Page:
After seven miscarriages, Natasha is determined to use her experience to help others.
It doesn’t matter how many weeks you miscarry at, it is still a loss and still a baby to its parents.
My husband Jay, and I were married for two years when we decided to start a family. After a year of trying we sought professional help, and following tests, I was diagnosed PCOS and mild endometritis. We were offered Clomid and soon fell pregnant. We were both so excited and told our family. The excitement soon came to an end when I miscarried at 11 weeks. I remember being told, ‘at least you can get pregnant.’ I couldn’t get my head around what had just happened, but I was being told not to worry, that I would have another one.
We continued Clomid for 10 more cycles and I had a dye test, ovarian drilling and started taking metformin. After that we had four unsuccessful cycles of IUI. We then started the process of IVF, but I fell pregnant naturally with my third pregnancy. Everything was going well until 19 weeks when my waters broke and we sadly lost our son, Aiden. It was a horrific experience. I also contracted an infection where I nearly lost my life. That was really hard to go through, but the hardest time for us both, was preparing a funeral for our son at the same time my body was producing milk for him, so it was a hormonal disaster.
In all honesty, I hit a wall and I wasn’t sure if I would get past it. Like many who have suffered, I felt that this was not meant to be part of the plan. I felt isolated and would find myself playing the blame game.
Having been though both early miscarriages and a much later one at 19 weeks with Aiden, it was remarkable how different people’s responses were. People treated Aiden as a person. We received so many cards, flowers and messages of support. It was overwhelming, but in a loving way. No one said, ‘at least you can get pregnant’, or ‘just think of it as a bunch of cells’.
Everyone is different and there is no one way of how you should be feeling. I understand that it is hard to know what to say to someone who has miscarried. That is why I think awareness is so important. We need to get the message out that you don’t need to know what to say, or put a positive spin on it. Just saying you’re thinking of them is enough.
Since losing Aiden, I have sadly lost four more babies early on, between 4-10 weeks. Through my journey, I have dealt with both the NHS and private clinics and had good and bad experiences with both. Because we got pregnant so many times we don’t really want to tell anyone. We thought it was us giving people hope and we were feeling like we kept letting them down.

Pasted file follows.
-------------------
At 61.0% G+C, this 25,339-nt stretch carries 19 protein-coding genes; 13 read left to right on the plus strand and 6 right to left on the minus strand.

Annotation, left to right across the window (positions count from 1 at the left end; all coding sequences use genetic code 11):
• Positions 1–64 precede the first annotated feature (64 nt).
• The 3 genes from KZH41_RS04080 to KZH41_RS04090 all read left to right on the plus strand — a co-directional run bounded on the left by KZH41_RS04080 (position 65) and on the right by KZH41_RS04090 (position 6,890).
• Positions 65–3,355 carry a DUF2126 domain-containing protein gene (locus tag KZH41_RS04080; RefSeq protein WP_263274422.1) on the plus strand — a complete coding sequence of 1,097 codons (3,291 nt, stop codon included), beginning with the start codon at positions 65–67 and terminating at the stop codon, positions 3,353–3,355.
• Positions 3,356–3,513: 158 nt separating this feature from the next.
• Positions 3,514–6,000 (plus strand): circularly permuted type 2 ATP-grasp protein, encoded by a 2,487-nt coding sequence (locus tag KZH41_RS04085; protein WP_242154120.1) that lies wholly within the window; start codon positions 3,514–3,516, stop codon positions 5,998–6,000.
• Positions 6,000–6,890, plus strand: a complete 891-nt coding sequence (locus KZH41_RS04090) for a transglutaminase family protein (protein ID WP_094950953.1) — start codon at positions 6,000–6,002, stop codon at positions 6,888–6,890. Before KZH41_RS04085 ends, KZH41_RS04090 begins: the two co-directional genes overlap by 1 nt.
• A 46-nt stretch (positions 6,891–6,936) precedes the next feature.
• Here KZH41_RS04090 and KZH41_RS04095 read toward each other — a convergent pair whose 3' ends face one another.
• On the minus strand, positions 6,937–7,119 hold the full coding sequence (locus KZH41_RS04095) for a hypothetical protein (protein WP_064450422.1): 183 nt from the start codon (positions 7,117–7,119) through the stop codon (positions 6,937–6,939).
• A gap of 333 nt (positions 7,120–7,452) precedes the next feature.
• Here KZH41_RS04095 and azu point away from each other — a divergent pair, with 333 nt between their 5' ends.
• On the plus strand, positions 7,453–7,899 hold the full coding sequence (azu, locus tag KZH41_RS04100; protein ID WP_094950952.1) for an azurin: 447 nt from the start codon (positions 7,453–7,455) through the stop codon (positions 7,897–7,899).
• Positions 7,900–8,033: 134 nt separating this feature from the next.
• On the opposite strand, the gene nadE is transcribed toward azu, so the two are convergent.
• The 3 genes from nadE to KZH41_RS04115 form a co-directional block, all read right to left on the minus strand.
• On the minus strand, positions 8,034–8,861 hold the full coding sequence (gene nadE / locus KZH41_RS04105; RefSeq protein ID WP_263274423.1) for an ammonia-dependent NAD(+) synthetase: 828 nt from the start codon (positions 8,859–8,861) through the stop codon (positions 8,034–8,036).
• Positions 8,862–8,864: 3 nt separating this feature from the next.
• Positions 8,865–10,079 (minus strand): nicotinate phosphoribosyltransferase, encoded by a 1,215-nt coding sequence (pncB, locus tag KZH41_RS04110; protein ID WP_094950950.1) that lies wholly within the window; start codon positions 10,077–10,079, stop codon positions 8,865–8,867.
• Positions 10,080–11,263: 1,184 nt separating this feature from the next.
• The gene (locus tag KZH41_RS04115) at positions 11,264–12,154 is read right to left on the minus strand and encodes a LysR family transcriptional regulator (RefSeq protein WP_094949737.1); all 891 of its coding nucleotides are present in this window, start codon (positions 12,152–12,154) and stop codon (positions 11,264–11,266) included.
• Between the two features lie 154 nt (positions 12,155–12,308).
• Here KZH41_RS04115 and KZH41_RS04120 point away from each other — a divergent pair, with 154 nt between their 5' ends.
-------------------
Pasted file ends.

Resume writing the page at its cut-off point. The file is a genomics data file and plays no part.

I am a true believer that no matter how many weeks you miscarry at, it is still a loss and still a baby to its parents. Not a product (a term often used by the NHS). Unfortunately, unless you have experienced the loss of a baby, people may empathise, but will never understand. Through my experience, I have learnt that people would make thoughtless comments just to fill the silence, as they simply didn’t know what to say.
Due to having so many miscarriages, I have experienced so many different emotions. There were times where I have picked myself up and carried on with life, and the other end of the spectrum, where I couldn’t get out of bed.
My husband and I have had to deal with both first and second trimester miscarriages, with natural passing, D&C, and being induced. I mention my husband, as it wasn’t just me who has gone through the loss, we have both mourned for what we had. Both of us support each other and we are each other’s cheerleaders. Each month when we find out we are not pregnant, we still celebrate with a glass of Prosecco and a nice meal. It is so important to make the most of what you have.
I have been writing a book about my experience and it has really helped me to process what has happened. I also thought my experience may help others. I have been through so many miscarriages, but I am still standing strong and I am still happy. I know there are a lot of women who are really struggling and would like to reach out to them.
My last miscarriage was in January. In total, we have been trying for eight years. We are not giving up yet. And we still count our blessings; we have each other, our faith and our family and friends. Of course, I wish we hadn’t had to go through this, but I am determined our experience will not be wasted and will use it to help others who are dealing with miscarriage.